“I don’t know that I’ve ever really thought about it,” she answered at length. “I think I dress principally for my own pleasure—for the feeling it gives one if one is smart and attractive. A girl wants to be able to stand comparison with other girls. ...”

“Comparison by whom? Men or women?”

“Both, I suppose,” she said slowly. “And if the men don’t notice, the women tell them sharp enough.”

“I see,” said Fairfax. “Well, we’ll let that pass. About this man who is rather fond of you. Do you feel the same for him?”

“I quite like h;m, ’ said the girl slowly.

“ ‘You quite like him.’ Sounds a trifle luke-warm, doesn’t it? Do you want to marry him?” He was staring at her thoughtfully, and after a moment or two she faced him defiantly.

“I’ve got to marry him—or somebody else,” she said, “for my father’s sake. And I like him as well as anybody. You—and people like you—don’t know what life is— what the hopeless, unceasing struggle for mere existence means for people like us—since the war. You simply can’t understand. ...”

“But there is one thing I can understand—there is one thing I do know,” he answered gravely. “And that is this. No marriage embarked on under those conditions is going to help the situation. It may—superficially, for a time; but the last state will be worse than the first. Perhaps through long years on the prairies, I see things a little clearer than the dwellers in the cities; but I know that you’ve got hold of the wrong end of the stick—and it’s the rotten dirty end. ...”

“A thief is pretty rotten.” she whispered.

JIM Fairfax laughed. “I wasn’t thinking of that little episode at all,” he said. “Granted the rest, it isn’t very difficult to see why that followed. It’s the frame of mind that led up to it, that I’m talking about.”

“You mean that you can forgive what I did?” And now she was staring at nim with a great wonder in her eyes. “I feel certain that my sister will approve of your choice, far more than she would have of mine,” he said lightly.

With a whimsical smile he bent forward, and suddenly the girl looked down on her plate.

“Little girl,” he said gravely, “it’s not actions that count so much— it’s motives. It’s the motive that made you do it that I hate. When the right man comes along, he won’t give a damn what you’re rigged out in—not a damn.

Won’t you wait for him—however hard, however impossible and hopeless it may seem?”

And then, because he saw her lips were trembling, he turned away and beckoned to the waitress fohis bill. It was not until they stepped out of the lift on the ground floor, that he spoke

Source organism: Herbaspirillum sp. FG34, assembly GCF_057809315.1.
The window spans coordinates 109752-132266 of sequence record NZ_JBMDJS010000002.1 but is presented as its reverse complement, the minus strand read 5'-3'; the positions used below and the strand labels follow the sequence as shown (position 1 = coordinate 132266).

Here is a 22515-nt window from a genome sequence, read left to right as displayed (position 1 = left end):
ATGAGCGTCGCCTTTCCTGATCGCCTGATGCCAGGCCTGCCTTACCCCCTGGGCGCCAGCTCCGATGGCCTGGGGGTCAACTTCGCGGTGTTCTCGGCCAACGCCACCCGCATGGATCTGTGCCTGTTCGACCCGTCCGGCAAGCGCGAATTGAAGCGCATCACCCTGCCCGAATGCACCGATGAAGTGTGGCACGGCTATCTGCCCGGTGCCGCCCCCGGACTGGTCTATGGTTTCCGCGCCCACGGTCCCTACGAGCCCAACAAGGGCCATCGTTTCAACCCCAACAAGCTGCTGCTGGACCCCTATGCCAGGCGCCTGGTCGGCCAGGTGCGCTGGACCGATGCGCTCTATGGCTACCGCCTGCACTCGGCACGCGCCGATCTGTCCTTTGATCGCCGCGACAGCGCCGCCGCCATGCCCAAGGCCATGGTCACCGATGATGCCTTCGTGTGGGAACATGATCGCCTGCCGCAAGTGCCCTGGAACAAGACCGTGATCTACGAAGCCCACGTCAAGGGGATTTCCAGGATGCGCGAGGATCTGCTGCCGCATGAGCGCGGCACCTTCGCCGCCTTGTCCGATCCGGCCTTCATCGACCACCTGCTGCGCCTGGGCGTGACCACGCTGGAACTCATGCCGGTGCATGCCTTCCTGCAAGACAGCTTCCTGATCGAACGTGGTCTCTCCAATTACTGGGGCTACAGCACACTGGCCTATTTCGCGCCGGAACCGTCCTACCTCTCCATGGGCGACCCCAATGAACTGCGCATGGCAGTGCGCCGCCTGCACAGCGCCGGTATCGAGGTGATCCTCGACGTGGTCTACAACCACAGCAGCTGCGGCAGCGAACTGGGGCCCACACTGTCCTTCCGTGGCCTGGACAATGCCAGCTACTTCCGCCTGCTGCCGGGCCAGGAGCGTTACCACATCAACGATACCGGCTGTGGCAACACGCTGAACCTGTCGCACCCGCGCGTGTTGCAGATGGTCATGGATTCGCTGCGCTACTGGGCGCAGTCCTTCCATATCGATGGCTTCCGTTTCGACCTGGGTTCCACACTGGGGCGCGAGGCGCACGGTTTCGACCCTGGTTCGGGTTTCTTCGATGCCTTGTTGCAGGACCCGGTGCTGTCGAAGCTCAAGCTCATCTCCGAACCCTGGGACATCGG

“I’m not going to ask you your name—or where you’re staying,” he said.

“But if you would like to meet me agam—and I’d awfu;iy like you œ like to, Miss Unknown— my name is Fairfax—

Jim Fairfax. And the Varsity Club will always find me. God-bye.”

Without another word

he was gone, and the girl watched his broad figure till it was lost in the crowd. For a while she stood there motionless, and the mob of bargain-hunters jostled ceaselessly past her; then with a faint smile on her face she turned back into the lift.

“The writing room,” she said to the attendant, as they shot upwards.

Still with the same faint smile on her lips she sat down at one of the tables, and pulled a piece of paper towards her. For a moment she hesitated; then she wrote: “Thank you, Jim Fairfax. A very penitent thief thinks you’re rather wonderful. I shall go in one of the rags, and I shall refuse him if he asks me.”

Then she sealed it up and addressed it. And as she slipped it into the box and left the room a cynical man by the door who had watched her come in turned to his companion.

“A love letter of the proper length,” he murmured. “Short and—let us hope—sweet.”

“How do you know it was a love-letter,” said the other lazily. “Generally in that condition it’s written all over the paper too.”

THREE days later Jim Fairfax received another letter in the same handwriting. He had spent the intervening time, alternately cursing himself for not having found out the girl’s name, and prosecuting an aimless and utterly futile search for her amongst his female acquaintances. His sister, marvelling slightly, had told him of two dances to her knowledge that had taken place on the night in question—and had somewhat brutally pointed out that in all probability there had been at least a dozen more of which she knew nothing.

“You can’t even tell me what she’s like, Jim,” she had said plaintively. “And you won’t tell me where you met her—or anything about her—so how on earth you can expect me to help you, I don’t know. Besides, the whole thing is absurd.”

“Of course it is, my dear girl,” her brother had murmured. “That’s why it amuses me. Oh! and by the way, here’s my arrears of Christmas presents. At first I thought of a ring, and then I thought this might be more useful.” He had listened almost unconsciously to her thanks for the gold vanity-bag, and had departed to buy more tobacco at Barrow’s. He already had enough to last him a year, but Barrow’s had seemed the only link with the unknown one.

And now he was staring at another letter from her— longing to open it, and yet dreading that it would give him as little information as the first had done. At last he slit open the envelope, after first carefully examining the postmark. Rosedale was about as helpful as the dozen dances.

“You will be pleased to hear, Jim Fairfax—at least I hope you will—that I refused him last night at the dance. As a result of doing so I have got it in the neck from every-